THE Royal Bank of Scotland was under fire today after announcing 1400 more job losses just two days after defending £607 million of bonuses awarded to executives.
The Edinburgh-based banking group said 40 per cent of the posts cut would be in the Capital.
Dominic Hook, of the Unite union, said: “This is brutal and irresponsible behaviour. It is high time the banks took social responsibilities seriously.”
The union has demanded no compulsory redundancies from the bank, pointing out that with RBS returning to profit after making £826m in the first quarter this year there was no business case “for cutting jobs so drastically”.
RBS employs 9200 staff in the Capital. About 700 employees across Scotland have been told their jobs are under threat as part of the first phase of cuts.
The changes will affect support staff for the bank’s retail arm, including those working in communications, marketing and customer data services.
RBS said it was refocusing resources on “things that matter most” to customers, citing branch refurbishments and mobile and online services.
Finance Secretary John Swinney said the Scottish Government would do everything it could to provide support and help to those affected, but he said the bank’s confirmation that it would be reinvesting in Edinburgh as a vital centre for retail banking was “a welcome commitment to Scotland”.
RBS has been dogged by controversy in recent months linked to Libor rate fixing, mis-selling scandals and claims it has been mistreating customers.
City economic convener Councillor Frank Ross said: “We were always aware that the financial crisis would result in a degree of restructuring in the finance sector and that, unfortunately, this would impact on levels of unemployment in the city. Obviously we recognise that this brings great uncertainty and worry for those affected.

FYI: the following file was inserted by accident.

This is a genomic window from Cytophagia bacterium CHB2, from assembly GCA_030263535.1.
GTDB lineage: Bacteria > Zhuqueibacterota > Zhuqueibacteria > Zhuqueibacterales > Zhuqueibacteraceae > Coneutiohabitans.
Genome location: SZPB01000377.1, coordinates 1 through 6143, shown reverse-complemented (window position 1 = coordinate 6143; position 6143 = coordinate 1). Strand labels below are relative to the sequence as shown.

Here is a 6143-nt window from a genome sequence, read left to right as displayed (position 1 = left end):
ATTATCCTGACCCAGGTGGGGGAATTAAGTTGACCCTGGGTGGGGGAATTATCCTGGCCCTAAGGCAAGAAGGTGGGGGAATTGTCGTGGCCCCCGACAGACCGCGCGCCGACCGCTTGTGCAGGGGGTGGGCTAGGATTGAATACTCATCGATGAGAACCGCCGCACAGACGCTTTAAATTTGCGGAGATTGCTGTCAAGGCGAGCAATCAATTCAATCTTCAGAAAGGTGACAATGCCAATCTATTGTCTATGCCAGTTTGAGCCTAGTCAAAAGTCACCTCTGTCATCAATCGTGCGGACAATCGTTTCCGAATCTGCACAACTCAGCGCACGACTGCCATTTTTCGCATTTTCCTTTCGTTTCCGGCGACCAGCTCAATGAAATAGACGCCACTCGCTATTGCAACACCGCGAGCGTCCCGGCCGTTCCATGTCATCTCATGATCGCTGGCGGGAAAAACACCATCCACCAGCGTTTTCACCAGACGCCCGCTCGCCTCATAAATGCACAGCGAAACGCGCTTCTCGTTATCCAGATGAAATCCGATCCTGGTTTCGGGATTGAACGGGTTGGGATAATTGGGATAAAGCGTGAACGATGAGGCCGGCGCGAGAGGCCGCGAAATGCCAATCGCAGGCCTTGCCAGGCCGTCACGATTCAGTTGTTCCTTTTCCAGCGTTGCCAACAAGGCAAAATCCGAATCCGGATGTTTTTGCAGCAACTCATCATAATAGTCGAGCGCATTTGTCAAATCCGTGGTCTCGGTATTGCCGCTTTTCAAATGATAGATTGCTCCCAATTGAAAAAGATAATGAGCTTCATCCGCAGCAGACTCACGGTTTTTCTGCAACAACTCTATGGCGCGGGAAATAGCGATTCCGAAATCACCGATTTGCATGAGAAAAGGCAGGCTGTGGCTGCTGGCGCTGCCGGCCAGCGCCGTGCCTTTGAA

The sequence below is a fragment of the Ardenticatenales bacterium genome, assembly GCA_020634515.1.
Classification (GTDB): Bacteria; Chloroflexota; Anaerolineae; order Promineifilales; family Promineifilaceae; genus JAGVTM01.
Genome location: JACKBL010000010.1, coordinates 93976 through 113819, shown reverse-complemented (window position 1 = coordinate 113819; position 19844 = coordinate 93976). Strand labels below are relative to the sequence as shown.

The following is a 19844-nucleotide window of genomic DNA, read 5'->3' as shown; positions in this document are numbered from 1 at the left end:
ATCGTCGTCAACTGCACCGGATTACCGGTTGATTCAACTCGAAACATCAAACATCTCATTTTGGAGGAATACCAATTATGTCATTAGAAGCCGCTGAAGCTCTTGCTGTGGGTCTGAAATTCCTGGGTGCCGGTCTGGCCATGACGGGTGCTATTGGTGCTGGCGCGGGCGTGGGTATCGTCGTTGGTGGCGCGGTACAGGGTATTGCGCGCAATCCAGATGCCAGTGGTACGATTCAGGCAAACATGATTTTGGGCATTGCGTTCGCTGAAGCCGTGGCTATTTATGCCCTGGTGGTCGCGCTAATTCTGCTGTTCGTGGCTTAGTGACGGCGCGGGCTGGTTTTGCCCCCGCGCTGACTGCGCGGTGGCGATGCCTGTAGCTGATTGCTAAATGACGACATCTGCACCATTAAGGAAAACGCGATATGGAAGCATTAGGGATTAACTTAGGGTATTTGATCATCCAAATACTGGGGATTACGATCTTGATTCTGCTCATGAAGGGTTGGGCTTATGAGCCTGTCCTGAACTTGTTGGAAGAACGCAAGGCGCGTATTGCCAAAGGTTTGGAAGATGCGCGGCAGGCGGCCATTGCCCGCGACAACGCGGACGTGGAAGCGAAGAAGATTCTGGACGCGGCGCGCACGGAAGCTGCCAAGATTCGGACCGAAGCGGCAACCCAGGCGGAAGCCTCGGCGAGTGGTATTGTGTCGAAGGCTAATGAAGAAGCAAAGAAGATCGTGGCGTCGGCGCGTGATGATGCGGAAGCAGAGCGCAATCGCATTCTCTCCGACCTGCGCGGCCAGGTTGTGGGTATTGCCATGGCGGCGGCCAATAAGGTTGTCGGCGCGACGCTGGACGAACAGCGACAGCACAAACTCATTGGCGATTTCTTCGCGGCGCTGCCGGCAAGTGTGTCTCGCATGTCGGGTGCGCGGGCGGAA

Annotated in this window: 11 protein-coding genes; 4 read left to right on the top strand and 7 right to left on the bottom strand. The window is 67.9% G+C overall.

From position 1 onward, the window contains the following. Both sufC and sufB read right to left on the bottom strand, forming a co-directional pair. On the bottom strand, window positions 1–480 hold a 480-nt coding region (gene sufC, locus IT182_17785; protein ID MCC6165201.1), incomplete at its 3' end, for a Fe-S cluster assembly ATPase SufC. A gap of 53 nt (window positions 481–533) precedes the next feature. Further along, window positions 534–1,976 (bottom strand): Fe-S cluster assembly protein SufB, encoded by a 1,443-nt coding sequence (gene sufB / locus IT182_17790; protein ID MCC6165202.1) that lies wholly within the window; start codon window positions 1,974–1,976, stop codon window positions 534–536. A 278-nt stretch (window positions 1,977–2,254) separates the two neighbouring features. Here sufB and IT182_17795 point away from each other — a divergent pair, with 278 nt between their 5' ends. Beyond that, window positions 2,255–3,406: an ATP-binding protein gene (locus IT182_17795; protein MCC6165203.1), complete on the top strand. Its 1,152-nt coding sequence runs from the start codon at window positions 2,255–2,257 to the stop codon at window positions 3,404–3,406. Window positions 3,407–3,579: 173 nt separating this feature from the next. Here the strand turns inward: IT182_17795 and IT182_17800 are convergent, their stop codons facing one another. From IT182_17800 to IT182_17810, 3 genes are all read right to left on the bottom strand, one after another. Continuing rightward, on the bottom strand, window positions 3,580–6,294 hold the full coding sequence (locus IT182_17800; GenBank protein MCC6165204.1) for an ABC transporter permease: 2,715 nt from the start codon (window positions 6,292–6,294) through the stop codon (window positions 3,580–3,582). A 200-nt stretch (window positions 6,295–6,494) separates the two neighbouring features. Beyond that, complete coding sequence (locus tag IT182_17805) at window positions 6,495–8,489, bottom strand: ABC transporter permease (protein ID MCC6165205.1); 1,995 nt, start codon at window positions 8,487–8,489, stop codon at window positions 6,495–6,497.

“For this reason, we will seek to work with the Government, their agencies and our partners to ensure the workforce are supported as much as possible.”
Lothians Green MSP Alison Johnstone said: “In recent years RBS has suffered from poor judgement at the top, but this decision – hot on the heels of hundreds of millions paid in bonuses to its casino bankers – really plumbs the depths.”
Edinburgh Central SNP MSP Marco Biagi said his greatest concern was that RBS could choose to pull its main operations base out of the city if recent economic pressures continued.
He said: “What’s important for me is that RBS maintains its central presence in Edinburgh. You can’t be the Royal Bank of Scotland if you’re not in Scotland.
“What’s absolutely vital is that as many jobs are protected and core functions are guaranteed to stay in Edinburgh for as long as the bank operates.”
Hugh Rutherford, chairman of the Edinburgh Business Forum, said: “Although disappointing news, we need to remember the financial institutions who have recently opened centres here, including Tesco Bank, Sainsbury’s Bank and the Green Investment Bank, thanks to our talented and skilled workforce.”